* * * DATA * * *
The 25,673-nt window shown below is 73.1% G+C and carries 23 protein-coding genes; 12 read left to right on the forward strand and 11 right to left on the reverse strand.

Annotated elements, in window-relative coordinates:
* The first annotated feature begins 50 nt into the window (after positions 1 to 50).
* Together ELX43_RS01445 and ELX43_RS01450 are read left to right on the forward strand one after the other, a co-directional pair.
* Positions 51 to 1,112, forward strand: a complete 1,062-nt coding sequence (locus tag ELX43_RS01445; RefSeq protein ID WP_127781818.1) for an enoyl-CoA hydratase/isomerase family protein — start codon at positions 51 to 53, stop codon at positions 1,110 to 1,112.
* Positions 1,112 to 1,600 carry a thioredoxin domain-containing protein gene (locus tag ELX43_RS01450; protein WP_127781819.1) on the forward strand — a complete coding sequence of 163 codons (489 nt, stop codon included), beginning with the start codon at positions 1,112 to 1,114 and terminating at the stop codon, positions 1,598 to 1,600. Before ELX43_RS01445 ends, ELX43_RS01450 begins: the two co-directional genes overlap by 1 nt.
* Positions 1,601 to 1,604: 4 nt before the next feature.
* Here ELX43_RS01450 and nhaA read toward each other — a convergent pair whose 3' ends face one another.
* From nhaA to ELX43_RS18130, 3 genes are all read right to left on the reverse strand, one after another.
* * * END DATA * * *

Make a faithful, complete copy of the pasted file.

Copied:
The 25,673-nt window shown below is 73.1% G+C and carries 23 protein-coding genes; 12 read left to right on the forward strand and 11 right to left on the reverse strand.

Annotated elements, in window-relative coordinates:
* The first annotated feature begins 50 nt into the window (after positions 1 to 50).
* Together ELX43_RS01445 and ELX43_RS01450 are read left to right on the forward strand one after the other, a co-directional pair.
* Positions 51 to 1,112, forward strand: a complete 1,062-nt coding sequence (locus tag ELX43_RS01445; RefSeq protein ID WP_127781818.1) for an enoyl-CoA hydratase/isomerase family protein — start codon at positions 51 to 53, stop codon at positions 1,110 to 1,112.
* Positions 1,112 to 1,600 carry a thioredoxin domain-containing protein gene (locus tag ELX43_RS01450; protein WP_127781819.1) on the forward strand — a complete coding sequence of 163 codons (489 nt, stop codon included), beginning with the start codon at positions 1,112 to 1,114 and terminating at the stop codon, positions 1,598 to 1,600. Before ELX43_RS01445 ends, ELX43_RS01450 begins: the two co-directional genes overlap by 1 nt.
* Positions 1,601 to 1,604: 4 nt before the next feature.
* Here ELX43_RS01450 and nhaA read toward each other — a convergent pair whose 3' ends face one another.
* From nhaA to ELX43_RS18130, 3 genes are all read right to left on the reverse strand, one after another.